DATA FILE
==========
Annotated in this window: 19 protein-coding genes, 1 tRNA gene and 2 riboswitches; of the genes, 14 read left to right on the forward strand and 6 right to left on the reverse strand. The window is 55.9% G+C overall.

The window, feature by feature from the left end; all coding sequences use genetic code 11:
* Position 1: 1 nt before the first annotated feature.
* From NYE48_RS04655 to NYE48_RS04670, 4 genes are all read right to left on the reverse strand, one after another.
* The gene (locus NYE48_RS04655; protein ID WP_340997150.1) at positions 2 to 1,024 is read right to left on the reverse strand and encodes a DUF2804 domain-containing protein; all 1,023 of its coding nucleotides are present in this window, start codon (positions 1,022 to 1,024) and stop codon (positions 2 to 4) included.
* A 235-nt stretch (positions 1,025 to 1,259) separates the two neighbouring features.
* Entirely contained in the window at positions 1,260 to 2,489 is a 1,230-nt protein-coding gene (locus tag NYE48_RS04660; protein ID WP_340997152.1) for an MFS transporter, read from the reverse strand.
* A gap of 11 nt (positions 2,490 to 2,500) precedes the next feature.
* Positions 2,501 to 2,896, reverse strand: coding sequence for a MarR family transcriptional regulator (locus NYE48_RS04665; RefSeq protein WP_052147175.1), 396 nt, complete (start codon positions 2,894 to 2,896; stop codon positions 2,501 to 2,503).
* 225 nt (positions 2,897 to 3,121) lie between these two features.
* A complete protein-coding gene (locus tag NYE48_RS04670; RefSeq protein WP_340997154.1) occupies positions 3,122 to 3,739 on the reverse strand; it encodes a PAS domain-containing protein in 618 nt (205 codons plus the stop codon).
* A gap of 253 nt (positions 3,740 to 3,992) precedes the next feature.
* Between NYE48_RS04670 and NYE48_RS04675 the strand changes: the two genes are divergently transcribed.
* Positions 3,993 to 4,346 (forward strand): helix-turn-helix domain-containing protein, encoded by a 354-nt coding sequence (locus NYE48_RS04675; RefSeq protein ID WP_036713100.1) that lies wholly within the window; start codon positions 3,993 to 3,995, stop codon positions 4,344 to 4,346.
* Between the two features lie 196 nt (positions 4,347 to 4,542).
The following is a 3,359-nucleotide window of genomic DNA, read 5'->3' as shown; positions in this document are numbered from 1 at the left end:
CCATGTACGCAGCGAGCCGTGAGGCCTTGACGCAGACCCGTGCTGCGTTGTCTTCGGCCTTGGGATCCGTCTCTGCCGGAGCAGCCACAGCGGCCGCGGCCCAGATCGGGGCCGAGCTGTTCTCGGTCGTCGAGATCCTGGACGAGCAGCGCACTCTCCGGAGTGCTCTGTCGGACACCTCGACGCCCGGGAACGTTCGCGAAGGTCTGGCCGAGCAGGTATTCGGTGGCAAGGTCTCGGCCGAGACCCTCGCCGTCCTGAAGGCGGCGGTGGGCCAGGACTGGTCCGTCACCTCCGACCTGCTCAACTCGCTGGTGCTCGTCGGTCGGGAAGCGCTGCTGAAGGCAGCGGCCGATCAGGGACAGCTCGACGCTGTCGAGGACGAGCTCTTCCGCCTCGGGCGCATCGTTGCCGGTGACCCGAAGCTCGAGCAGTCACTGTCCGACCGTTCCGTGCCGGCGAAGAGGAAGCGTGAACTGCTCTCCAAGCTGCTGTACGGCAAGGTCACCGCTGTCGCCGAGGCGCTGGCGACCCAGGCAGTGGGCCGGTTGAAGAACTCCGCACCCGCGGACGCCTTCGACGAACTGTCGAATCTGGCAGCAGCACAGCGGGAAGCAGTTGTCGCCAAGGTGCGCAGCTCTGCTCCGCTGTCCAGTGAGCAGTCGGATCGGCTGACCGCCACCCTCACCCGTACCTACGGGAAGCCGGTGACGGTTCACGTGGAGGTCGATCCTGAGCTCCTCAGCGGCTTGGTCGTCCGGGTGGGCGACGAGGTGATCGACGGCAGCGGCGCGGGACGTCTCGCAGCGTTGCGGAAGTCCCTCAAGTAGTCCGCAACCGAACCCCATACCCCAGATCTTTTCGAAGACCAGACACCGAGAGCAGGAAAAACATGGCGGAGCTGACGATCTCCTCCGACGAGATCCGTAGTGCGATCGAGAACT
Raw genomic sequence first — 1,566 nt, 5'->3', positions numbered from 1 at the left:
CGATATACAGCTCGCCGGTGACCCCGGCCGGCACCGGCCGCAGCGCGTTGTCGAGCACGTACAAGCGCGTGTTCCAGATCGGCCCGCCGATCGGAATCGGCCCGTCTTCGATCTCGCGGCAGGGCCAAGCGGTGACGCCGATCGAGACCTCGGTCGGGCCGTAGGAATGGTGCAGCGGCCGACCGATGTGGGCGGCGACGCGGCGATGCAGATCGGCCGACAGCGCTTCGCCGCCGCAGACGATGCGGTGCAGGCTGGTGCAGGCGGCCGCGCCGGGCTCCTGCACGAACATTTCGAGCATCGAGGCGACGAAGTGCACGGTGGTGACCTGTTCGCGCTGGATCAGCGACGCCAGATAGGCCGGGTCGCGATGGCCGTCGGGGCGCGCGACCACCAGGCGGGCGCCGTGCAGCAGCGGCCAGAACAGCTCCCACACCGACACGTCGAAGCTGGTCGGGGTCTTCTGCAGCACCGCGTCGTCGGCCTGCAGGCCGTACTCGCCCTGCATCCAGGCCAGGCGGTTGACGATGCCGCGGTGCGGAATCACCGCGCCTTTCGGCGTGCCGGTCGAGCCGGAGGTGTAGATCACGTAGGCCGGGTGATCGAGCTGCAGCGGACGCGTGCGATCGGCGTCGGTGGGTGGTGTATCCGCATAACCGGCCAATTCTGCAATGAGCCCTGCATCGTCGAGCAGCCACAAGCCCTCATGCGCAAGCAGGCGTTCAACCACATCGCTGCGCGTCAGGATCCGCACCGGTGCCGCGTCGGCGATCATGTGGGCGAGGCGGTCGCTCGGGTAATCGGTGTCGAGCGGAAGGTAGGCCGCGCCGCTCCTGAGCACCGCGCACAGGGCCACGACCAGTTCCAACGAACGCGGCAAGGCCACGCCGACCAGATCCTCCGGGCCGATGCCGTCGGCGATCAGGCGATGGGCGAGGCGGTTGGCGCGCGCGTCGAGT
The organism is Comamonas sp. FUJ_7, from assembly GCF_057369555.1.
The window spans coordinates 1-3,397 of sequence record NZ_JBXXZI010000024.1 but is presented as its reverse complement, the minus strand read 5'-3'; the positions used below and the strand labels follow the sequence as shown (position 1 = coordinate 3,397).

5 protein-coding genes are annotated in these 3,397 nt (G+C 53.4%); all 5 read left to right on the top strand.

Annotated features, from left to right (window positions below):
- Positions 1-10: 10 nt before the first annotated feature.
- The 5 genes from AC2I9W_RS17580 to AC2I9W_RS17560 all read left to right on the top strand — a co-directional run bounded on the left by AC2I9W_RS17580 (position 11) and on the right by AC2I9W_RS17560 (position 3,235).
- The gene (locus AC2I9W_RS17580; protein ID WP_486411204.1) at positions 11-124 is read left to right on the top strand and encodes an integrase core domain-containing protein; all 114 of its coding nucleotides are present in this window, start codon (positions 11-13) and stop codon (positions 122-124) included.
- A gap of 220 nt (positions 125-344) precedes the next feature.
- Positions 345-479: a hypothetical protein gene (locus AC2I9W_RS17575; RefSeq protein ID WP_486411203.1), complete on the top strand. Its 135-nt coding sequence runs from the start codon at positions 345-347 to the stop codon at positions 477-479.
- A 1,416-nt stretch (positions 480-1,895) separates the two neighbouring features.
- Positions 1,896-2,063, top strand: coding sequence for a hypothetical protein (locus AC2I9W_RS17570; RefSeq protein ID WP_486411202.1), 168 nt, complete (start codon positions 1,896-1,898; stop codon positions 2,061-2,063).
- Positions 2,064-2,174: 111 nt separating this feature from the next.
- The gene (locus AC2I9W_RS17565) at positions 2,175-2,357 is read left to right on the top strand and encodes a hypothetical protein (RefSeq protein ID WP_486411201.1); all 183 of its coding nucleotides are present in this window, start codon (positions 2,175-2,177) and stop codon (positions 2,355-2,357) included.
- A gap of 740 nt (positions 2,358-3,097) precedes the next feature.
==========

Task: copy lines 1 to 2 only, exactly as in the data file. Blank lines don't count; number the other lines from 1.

Annotated in this window: 19 protein-coding genes, 1 tRNA gene and 2 riboswitches; of the genes, 14 read left to right on the forward strand and 6 right to left on the reverse strand. The window is 55.9% G+C overall.

The window, feature by feature from the left end; all coding sequences use genetic code 11: